Stay up late
Fans pay for networks' strategy; Manny strikes a pose
Posted: Wednesday October 17, 2007 3:08PM; Updated: Wednesday October 17, 2007 4:39PM
CLEVELAND -- This isn't the Super Bowl. We all know that. Baseball's postseason is not a one-shot, get up a party, national holiday kind of thing. It's a month of drawn-out at-bats, slow walks to the mound, seemingly endless commercial breaks and countless network promos. It's at least one three-hour game -- and often it's a lot, lot longer than that -- for most nights for most of this month.
For baseball fans, October baseball is a nothing short of a grind. Late TV start times and interminable games equal a lot of sleep-deprived nights and missed endings. And we all know the reason for that: With millions of bleary eyes watching, this is when the networks make their money.
Here's an example of what fans have faced to get through this month:
Thursday night's Game 5 of the American League Championship Series is scheduled for an 8 p.m. prime time start on the East Coast. (First pitch, because of all the pregame activity, isn't scheduled until 8:21.) For people in Boston and New York and Miami and anywhere else on the East Coast, that means the game probably won't end until somewhere after 11:30, if they're lucky.
And if they're not ... well, the ALCS game between the Red Sox and Indians last Saturday started at 8:21 p.m. in Boston. It lasted more than five hours, with the first nine innings taking a postseason-record 4:23. Who can stay up for that?
It's easy to point out all the problems with this layout. Unfortunately, it's not nearly as easy to come up with a solution.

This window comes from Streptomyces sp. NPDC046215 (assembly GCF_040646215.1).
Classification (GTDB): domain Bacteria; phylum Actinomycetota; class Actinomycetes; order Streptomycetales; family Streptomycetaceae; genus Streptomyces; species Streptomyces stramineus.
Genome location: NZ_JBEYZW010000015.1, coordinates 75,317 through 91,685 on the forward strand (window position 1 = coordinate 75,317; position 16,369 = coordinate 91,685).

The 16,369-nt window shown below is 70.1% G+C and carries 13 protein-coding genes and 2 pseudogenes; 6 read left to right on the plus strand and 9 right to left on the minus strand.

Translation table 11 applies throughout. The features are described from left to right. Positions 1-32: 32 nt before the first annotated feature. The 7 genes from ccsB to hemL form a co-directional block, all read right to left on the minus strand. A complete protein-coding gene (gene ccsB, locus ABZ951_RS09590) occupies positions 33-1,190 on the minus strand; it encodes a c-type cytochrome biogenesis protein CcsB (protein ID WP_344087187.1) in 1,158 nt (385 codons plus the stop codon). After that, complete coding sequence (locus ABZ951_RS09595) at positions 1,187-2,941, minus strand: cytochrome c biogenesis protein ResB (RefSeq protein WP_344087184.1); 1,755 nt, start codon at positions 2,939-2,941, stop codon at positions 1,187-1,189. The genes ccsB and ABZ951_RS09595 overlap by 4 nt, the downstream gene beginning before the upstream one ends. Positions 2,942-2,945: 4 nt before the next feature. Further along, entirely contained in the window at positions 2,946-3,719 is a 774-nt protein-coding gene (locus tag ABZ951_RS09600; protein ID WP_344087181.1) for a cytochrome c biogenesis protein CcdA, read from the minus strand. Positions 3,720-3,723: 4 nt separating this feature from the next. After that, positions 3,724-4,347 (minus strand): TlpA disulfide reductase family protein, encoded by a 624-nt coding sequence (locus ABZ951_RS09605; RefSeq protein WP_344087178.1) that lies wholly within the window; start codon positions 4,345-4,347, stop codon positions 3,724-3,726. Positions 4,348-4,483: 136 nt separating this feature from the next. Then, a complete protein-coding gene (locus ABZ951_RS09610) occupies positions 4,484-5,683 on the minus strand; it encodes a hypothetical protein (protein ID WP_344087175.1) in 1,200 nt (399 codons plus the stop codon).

The games, by nature and design in postseason, are going to be longer. For most postseason games, networks add a half-minute of commercial time to the break between innings, from 2:25 to 2:55. That's how they pay the bills. The time between innings, usually, drops down to 2:25 in extra innings, and it generally stays at 2:25 for pitching changes. In all, the extra time added to breaks for the postseason adds about nine minutes or so to a typical game.
Of course, these aren't typical games. The postseason is defined by multiple pitching changes, often beginning in the middle innings. Add on a couple of extra innings on any given night and you're talking a good chunk of added time to the telecast.
So what to do? It seems reasonable to suggest that, with games often lasting so long, all that needs to be done is start them a little earlier. Why not a 7 p.m. first pitch instead of 8? The game still would be on in prime time. And, if people missed anything, it might be the start of the game instead of the end.
But that doesn't take into account the large TV markets on the West Coast, where a 7 p.m. East Coast start time comes at the beginning of rush hour in L.A., and a 3 1/2 hour game barely creeps into prime time. "You can't take care of both coasts," a network TV guy told me the other day.
Still, that's exactly what Major League Baseball is trying to do: get as many people, on both coasts, to look at their product for the longest possible time. It is, almost undeniably, a solid business strategy.
Even if fans are the ones losing sleep over it.